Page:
The Power of Eye Contact

For some light, extracurricular reading, I recently read “Doing Justice: A Prosecutor’s Thoughts on Crime, Punishment, and the Rule of Law” by Preet Bharara. As the title suggests, the book is essentially a look at the criminal justice system from the perspective of a very successful (and very opinionated) prosecutor. One chapter is dedicated to his thoughts on judges: his personal experiences with them, the power they wield, and what he believes they can do to improve at their jobs. He included one particular anecdote in this chapter that spoke to the power of a judge’s empathy, or lack thereof. The broad strokes of the anecdote were these: a judge must establish, for the record, the important people who are in the room at the beginning of proceedings. Many judges acknowledge the attorneys representing either side, and then simply acknowledge the presence of the defendant in the room–with no name and no eye contact (“The defendant is present”). Bharara wrote that this experience in the eyes of the defendant can be incredibly dehumanizing–already, most defendants don’t testify at their own trials, so they must spend the entire proceedings sitting in silence. It doesn’t help that the judge–who seemingly will decide their fate–doesn’t even greet them or refer to them by name. Bharara wrote about the small but significant difference a judge can do by simply greeting the defendant by name as the proceedings begin.

I visited the Arlington Immigration Court last week to observe a few cases. This is only the second time I have gotten the chance to observe immigration proceedings, and only the second judge I’ve seen preside over them. When I observed how he ran his courtroom, I immediately recalled Bharara’s book and his comments about judges. This was because, for the entire several hours that I was observing, the judge never made eye contact with any respondents (immigrants in proceedings). When he spoke to the attorney representing DHS, he made eye contact. When he spoke to the attorney representing a respondent, he made eye contact. But never, not once, did he look up and actually look at the respondent’s face.

While by and large, from the limited number of cases I was able to watch, I thought the judge made pretty fair decisions, I was astounded by the lack of empathy/humanity he showed to the respondents. All of them were detained in an ICE facility, and all of them were facing deportation charges. They might be uniquely in need of some empathy–particularly the ones who are forced to navigate the convoluted immigration court system without the benefit of knowing English and without a lawyer to guide them. And yet the judge didn’t even raise his head to acknowledge their presence.

One study we learned about in Theories and Models was about doctors and the rate at which they are sued for malpractice. (I believe this was in Malcolm Gladwell’s book, but I may be mistaken.) The study said that the doctors who spent more time with the patients, displayed more empathy, and altogether focused just as much as the human being in the room as the disease/problem they were trying to cure, were sued much less often than the doctors who didn’t spend as much time displaying those social skills, even when both groups of doctors performed their jobs at the same level. I’d imagine this phenomenon is similar to judges in courtrooms—the judge I observed may have been more fair than the one in the next room, but I can’t imagine the immigrants in his courtroom felt that he was at all magnanimous. I hope that the judge learns to consider the power of eye contact.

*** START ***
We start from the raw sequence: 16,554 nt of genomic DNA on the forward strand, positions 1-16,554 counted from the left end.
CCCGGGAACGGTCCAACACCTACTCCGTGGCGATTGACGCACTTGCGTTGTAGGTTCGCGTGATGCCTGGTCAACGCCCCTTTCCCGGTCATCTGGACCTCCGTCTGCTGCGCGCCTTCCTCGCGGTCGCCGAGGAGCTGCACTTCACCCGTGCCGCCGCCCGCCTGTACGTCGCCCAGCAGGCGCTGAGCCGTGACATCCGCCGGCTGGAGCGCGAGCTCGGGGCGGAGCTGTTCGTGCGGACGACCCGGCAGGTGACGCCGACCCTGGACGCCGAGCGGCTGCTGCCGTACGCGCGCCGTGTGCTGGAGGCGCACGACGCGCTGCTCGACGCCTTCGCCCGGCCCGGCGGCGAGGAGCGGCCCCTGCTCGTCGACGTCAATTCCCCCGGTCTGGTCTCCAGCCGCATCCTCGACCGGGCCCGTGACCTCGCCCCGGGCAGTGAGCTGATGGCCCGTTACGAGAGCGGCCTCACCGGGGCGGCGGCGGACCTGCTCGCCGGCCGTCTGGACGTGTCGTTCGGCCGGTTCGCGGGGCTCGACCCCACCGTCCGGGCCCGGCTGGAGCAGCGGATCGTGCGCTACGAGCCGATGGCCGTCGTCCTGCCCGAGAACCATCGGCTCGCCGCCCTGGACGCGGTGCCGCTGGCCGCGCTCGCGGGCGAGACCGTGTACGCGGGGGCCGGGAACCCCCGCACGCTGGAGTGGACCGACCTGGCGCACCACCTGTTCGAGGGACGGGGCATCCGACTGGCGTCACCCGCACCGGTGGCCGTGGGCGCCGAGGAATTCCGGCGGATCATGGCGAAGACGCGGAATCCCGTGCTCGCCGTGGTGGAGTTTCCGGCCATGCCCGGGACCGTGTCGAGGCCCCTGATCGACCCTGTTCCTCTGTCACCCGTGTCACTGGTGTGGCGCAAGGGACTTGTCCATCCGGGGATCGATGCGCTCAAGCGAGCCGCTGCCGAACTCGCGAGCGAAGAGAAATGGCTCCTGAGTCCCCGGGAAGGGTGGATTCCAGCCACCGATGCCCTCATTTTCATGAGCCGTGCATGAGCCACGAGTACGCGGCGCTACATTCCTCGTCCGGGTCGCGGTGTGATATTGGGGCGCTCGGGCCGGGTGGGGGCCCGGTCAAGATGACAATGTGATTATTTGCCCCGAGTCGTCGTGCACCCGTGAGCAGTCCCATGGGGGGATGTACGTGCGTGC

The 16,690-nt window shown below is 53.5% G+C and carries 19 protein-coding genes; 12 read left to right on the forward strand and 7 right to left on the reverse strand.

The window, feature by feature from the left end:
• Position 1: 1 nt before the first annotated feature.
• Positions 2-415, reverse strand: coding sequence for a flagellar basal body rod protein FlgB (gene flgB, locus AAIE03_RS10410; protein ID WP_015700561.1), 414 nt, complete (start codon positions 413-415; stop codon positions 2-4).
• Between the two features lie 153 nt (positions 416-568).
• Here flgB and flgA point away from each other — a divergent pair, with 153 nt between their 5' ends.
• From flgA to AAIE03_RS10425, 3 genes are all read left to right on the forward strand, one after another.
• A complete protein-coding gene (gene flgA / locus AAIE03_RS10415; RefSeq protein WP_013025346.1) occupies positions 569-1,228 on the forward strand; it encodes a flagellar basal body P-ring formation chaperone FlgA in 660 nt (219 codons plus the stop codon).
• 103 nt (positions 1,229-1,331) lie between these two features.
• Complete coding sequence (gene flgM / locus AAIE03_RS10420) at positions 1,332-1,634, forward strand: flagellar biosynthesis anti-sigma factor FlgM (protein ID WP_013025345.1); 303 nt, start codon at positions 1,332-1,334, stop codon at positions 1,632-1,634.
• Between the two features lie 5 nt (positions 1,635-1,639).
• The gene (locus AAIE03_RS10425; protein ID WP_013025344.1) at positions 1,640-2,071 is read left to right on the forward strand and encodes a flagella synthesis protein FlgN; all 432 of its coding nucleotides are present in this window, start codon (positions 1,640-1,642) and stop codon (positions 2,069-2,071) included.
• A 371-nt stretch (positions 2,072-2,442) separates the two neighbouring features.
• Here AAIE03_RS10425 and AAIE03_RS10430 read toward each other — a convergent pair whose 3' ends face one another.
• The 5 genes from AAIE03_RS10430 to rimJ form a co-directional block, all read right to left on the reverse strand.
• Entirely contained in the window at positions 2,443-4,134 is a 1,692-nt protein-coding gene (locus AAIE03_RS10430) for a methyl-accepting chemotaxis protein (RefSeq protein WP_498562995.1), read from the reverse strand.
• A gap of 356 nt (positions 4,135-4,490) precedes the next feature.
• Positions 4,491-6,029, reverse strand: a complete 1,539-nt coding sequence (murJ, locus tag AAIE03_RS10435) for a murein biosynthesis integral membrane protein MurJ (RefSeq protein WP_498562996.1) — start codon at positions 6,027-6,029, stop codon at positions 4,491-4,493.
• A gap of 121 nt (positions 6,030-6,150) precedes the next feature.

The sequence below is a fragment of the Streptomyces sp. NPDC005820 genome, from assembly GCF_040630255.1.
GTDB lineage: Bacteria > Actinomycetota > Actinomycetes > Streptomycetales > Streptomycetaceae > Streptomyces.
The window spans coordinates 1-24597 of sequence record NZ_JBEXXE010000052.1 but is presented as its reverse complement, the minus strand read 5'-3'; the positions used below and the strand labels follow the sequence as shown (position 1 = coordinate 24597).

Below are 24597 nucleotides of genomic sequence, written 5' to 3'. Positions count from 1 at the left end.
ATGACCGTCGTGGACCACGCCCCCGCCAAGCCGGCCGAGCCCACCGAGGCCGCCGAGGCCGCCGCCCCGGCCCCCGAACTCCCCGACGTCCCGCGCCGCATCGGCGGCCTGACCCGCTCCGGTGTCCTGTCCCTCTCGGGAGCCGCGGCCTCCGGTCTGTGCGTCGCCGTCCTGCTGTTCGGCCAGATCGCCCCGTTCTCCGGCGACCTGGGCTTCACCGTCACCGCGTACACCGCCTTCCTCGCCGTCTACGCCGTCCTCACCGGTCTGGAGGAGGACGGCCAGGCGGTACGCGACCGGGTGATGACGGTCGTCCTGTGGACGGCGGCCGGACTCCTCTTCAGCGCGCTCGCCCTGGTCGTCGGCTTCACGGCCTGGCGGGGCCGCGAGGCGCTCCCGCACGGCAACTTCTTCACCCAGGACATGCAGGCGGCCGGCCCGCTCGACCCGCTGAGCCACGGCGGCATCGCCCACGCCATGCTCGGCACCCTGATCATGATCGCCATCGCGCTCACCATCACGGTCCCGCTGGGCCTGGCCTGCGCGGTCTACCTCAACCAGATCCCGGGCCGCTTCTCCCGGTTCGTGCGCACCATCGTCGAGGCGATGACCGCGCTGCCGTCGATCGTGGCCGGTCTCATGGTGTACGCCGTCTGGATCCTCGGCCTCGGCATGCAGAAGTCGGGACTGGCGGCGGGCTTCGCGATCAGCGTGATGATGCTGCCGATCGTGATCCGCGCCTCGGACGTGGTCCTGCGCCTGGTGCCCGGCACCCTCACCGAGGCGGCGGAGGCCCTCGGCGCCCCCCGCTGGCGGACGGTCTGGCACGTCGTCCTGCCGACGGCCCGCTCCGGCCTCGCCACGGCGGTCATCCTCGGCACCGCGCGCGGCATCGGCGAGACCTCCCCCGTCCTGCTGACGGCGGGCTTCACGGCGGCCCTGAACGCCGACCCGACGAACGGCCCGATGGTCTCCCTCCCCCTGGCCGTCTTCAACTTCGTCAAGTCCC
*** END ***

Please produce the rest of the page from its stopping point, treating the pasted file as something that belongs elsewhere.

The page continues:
One thought on “The Power of Eye Contact

  • July 11, 2019 at 10:36 am
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    I’m not exactly sure what prompt you’re responding to here, but this is a really interesting reflection. First, sounds like a really interesting book that you read; I don’t know that I’ve ever stopped to consider who a judge does and does not make eye contact with (though I will likely pay more attention now when watching legal-based shows on television, though those are often not very accurate I know). Again, as I suggested when reading your reflection about the attorneys more transactional approach with their clients, I wonder if judges do not engage with respondents/defendants (even eye contact) so that they don’t connect, become personally invested/moved (e.g. by someone’s appearance, expression, emotion) in an attempt to safeguard themselves (not be swayed, maintain procedural justice, etc.). If this is intended as a theory reflection, I do think you should think more about the connections between this revelation and LDST (particularly if you are going to expand on this for the fall paper).

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